FRANKLIN, Tenn. (WKRN) —There was a time when Bill Short remembered West Franklin without Highway 96.

“This was all farm land in those days,” he said.

Two-hundred acres of farm land is still around Highway 96 near Mack Hatcher Memorial Parkway, owned by Short’s family since the late 1800s.

“We’ve had dairy cows, beef cattle, hogs, two kinds of sheep, every kind of chicken and fowl you can think of,” he said. “So we were growing and sustaining the crops that sustained those animals.”

But highways and development have crept into this part of Franklin, causing the Short family to start thinking about the future of their farm.

“We have our own sensibility about how we want to say goodbye to our home place,” said Short.

The family plans to say goodbye to their traditional farm and transform it into an agrihood.

“It’s actually having agriculture, farming, productive food happening, interwoven throughout the neighborhood, the villages, the hamlets,” said Brian Wright.

The family hired Wright, a development partner, who will help them turn their farm into a community centered around agriculture.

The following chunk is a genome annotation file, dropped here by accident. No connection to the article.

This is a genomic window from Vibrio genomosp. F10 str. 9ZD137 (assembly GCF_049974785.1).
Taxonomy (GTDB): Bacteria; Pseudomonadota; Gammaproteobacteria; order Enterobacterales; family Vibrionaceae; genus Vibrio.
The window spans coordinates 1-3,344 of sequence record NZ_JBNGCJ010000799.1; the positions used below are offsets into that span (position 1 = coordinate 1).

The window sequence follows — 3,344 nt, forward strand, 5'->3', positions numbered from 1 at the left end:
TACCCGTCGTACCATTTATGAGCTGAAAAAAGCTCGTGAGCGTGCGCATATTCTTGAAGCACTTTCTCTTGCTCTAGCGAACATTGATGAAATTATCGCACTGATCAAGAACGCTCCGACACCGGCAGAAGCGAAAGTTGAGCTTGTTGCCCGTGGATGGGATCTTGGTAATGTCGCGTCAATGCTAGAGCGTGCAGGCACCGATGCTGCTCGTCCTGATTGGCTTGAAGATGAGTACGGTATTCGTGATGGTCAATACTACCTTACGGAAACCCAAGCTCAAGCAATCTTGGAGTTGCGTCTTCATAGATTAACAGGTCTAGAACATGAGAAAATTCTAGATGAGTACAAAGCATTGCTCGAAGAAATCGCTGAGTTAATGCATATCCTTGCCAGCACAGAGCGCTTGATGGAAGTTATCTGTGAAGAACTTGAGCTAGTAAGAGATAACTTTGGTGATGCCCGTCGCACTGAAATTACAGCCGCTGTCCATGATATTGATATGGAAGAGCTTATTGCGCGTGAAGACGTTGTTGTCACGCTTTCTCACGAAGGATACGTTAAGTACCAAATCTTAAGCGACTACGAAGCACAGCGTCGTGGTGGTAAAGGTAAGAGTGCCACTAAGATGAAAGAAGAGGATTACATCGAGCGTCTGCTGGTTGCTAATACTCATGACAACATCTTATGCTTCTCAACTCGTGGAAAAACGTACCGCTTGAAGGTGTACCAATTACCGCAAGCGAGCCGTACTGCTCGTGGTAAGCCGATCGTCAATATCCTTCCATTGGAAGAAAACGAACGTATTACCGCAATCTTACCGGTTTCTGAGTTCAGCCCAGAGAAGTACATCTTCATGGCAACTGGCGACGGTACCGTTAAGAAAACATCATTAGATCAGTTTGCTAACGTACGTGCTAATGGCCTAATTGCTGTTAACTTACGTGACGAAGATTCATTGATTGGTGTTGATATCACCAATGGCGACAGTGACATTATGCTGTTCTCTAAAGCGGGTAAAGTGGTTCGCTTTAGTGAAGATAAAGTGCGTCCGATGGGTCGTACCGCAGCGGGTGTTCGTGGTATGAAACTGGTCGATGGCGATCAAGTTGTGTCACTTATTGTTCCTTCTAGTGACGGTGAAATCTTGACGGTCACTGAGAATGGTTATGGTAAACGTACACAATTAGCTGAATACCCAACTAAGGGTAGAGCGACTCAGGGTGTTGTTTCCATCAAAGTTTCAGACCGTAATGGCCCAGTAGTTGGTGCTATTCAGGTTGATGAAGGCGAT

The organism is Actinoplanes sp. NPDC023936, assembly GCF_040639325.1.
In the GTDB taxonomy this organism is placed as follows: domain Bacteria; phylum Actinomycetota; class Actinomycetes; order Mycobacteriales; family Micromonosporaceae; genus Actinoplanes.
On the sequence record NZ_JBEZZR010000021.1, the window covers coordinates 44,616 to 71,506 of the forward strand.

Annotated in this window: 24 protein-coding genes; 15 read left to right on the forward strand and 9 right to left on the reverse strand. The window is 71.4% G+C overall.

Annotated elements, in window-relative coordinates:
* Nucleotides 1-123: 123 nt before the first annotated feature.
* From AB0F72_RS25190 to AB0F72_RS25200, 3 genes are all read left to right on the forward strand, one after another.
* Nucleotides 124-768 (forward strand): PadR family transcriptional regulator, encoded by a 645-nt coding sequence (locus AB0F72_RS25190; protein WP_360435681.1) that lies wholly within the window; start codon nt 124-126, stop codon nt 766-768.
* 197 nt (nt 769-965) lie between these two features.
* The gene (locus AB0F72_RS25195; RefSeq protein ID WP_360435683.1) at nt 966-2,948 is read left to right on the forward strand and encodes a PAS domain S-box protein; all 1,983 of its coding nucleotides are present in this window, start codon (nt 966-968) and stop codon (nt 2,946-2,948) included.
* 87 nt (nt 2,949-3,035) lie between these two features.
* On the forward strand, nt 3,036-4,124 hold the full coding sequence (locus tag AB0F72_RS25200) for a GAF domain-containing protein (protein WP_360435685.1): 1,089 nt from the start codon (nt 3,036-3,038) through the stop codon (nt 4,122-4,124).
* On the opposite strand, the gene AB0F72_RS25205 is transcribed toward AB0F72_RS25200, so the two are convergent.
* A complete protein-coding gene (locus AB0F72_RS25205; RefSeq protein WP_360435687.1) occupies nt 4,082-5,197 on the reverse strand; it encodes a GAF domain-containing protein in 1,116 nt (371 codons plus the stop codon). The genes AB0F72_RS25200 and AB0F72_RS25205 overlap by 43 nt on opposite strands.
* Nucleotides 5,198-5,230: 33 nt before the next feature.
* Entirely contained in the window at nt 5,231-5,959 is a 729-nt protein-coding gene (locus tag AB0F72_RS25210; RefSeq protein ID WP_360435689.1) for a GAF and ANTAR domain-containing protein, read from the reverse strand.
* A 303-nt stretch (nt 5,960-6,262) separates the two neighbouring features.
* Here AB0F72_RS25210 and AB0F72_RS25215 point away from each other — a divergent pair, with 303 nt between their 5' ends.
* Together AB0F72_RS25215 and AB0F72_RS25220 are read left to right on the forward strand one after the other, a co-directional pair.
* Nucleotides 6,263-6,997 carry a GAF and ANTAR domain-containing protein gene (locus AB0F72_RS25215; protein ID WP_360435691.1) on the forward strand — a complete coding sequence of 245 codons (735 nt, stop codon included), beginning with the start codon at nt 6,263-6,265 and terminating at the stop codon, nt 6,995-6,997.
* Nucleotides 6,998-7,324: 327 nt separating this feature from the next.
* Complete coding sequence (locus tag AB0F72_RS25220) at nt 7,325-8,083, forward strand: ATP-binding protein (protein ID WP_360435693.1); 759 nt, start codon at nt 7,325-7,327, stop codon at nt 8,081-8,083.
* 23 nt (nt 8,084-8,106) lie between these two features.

A website was created detailing their plans, along with organizing charrette’s where the community can come out and provide their input.

“Having people being able to be co-authors of this vision and of this plan for the future with us and with the family, it does something different,” said Wright.

Involving the community is something Short said their family wanted as well.

“We wanted to see it used responsibly,” he said. “Sure we could have taken a lot of money at that point, but we asked ourselves driving by here in five years, ten years, ‘Would you be comfortable with what’s happened to it?'”

Half of the land would continue to be a farm, but the other half would transform into a mixed used development filled with homes and businesses.

It’s something our area hasn’t seen before, but Short hopes if everything comes together, it could be a new way for people to look at redeveloping farm land.

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“You know if we get this right, it’s possible that this could become a model for how this works with other families and their farms and the communities this effort will eventually serve,” he said.

Wright said their next step is to work to get part of the land rezoned for conservation subdivision and neighborhood mixed use by the end of this year.